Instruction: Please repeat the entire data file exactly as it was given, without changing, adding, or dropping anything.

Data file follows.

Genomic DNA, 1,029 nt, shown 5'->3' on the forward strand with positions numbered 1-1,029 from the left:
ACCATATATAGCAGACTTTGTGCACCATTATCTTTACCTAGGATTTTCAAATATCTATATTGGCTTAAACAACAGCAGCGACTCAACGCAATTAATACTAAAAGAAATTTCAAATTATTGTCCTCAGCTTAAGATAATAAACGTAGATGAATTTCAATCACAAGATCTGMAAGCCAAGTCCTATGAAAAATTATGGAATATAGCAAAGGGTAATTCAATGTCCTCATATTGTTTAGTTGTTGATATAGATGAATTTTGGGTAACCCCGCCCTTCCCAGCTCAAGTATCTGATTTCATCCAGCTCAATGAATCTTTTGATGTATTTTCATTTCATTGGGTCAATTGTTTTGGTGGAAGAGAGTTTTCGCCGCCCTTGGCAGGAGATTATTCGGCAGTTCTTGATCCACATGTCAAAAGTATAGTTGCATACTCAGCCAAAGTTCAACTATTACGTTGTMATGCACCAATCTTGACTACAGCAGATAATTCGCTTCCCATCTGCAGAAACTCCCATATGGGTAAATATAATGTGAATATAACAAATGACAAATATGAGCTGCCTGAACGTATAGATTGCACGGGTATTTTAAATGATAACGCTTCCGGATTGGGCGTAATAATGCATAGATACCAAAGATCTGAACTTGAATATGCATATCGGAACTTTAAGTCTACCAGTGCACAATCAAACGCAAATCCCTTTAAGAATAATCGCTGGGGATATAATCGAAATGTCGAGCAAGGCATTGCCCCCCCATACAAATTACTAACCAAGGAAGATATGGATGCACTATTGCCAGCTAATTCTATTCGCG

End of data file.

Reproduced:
Genomic DNA, 1,029 nt, shown 5'->3' on the forward strand with positions numbered 1-1,029 from the left:
ACCATATATAGCAGACTTTGTGCACCATTATCTTTACCTAGGATTTTCAAATATCTATATTGGCTTAAACAACAGCAGCGACTCAACGCAATTAATACTAAAAGAAATTTCAAATTATTGTCCTCAGCTTAAGATAATAAACGTAGATGAATTTCAATCACAAGATCTGMAAGCCAAGTCCTATGAAAAATTATGGAATATAGCAAAGGGTAATTCAATGTCCTCATATTGTTTAGTTGTTGATATAGATGAATTTTGGGTAACCCCGCCCTTCCCAGCTCAAGTATCTGATTTCATCCAGCTCAATGAATCTTTTGATGTATTTTCATTTCATTGGGTCAATTGTTTTGGTGGAAGAGAGTTTTCGCCGCCCTTGGCAGGAGATTATTCGGCAGTTCTTGATCCACATGTCAAAAGTATAGTTGCATACTCAGCCAAAGTTCAACTATTACGTTGTMATGCACCAATCTTGACTACAGCAGATAATTCGCTTCCCATCTGCAGAAACTCCCATATGGGTAAATATAATGTGAATATAACAAATGACAAATATGAGCTGCCTGAACGTATAGATTGCACGGGTATTTTAAATGATAACGCTTCCGGATTGGGCGTAATAATGCATAGATACCAAAGATCTGAACTTGAATATGCATATCGGAACTTTAAGTCTACCAGTGCACAATCAAACGCAAATCCCTTTAAGAATAATCGCTGGGGATATAATCGAAATGTCGAGCAAGGCATTGCCCCCCCATACAAATTACTAACCAAGGAAGATATGGATGCACTATTGCCAGCTAATTCTATTCGCG